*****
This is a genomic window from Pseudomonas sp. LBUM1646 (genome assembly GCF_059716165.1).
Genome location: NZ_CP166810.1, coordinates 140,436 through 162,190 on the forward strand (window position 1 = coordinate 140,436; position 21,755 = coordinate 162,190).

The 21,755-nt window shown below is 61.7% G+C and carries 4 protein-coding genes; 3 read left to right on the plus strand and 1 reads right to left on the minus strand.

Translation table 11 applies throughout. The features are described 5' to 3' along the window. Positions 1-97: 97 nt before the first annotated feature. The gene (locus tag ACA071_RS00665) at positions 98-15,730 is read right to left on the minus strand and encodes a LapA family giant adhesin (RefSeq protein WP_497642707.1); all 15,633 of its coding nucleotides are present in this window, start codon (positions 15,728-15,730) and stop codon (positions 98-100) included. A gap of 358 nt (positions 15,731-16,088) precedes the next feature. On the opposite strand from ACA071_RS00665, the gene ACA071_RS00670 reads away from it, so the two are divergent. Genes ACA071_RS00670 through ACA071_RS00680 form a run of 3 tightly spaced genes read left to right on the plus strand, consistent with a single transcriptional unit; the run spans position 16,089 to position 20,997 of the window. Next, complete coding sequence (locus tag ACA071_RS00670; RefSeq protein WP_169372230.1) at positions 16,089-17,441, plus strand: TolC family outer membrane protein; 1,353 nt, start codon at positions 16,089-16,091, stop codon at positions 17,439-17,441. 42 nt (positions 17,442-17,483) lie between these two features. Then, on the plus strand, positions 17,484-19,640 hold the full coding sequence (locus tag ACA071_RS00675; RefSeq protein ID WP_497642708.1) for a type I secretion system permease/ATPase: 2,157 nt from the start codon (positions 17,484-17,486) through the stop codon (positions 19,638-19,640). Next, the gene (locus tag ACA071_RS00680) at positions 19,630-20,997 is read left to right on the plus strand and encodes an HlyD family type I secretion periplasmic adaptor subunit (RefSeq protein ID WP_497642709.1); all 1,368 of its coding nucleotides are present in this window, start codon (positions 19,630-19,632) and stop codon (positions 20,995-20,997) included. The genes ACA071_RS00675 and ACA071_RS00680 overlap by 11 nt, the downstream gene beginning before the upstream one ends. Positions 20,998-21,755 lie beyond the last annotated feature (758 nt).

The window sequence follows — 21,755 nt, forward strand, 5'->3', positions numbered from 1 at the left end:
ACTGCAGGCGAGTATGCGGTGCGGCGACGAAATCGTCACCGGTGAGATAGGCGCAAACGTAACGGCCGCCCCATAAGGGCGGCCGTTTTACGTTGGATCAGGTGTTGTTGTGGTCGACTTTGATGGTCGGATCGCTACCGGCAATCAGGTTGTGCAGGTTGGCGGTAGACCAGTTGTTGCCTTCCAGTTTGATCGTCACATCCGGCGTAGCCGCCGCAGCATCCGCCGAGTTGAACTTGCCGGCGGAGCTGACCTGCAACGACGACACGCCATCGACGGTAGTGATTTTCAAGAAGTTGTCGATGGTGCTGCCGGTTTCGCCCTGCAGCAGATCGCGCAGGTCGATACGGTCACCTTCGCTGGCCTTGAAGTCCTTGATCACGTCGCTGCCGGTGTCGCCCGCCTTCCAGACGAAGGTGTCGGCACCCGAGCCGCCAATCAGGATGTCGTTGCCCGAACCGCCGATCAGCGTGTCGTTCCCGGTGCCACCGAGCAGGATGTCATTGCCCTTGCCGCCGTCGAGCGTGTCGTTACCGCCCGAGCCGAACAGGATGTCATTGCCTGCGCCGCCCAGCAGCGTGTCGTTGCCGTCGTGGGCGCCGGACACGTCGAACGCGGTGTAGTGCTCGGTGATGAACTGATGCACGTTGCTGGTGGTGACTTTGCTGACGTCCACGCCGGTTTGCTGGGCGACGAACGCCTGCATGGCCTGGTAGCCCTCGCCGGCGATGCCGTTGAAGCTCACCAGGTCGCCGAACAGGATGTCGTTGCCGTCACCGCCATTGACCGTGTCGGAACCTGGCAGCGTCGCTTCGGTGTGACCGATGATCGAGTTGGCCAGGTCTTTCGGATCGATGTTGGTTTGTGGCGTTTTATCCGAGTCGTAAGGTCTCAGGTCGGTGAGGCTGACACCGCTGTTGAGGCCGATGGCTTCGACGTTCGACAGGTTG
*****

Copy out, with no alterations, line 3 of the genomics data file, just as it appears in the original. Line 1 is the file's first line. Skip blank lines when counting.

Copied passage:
The 21,755-nt window shown below is 61.7% G+C and carries 4 protein-coding genes; 3 read left to right on the plus strand and 1 reads right to left on the minus strand.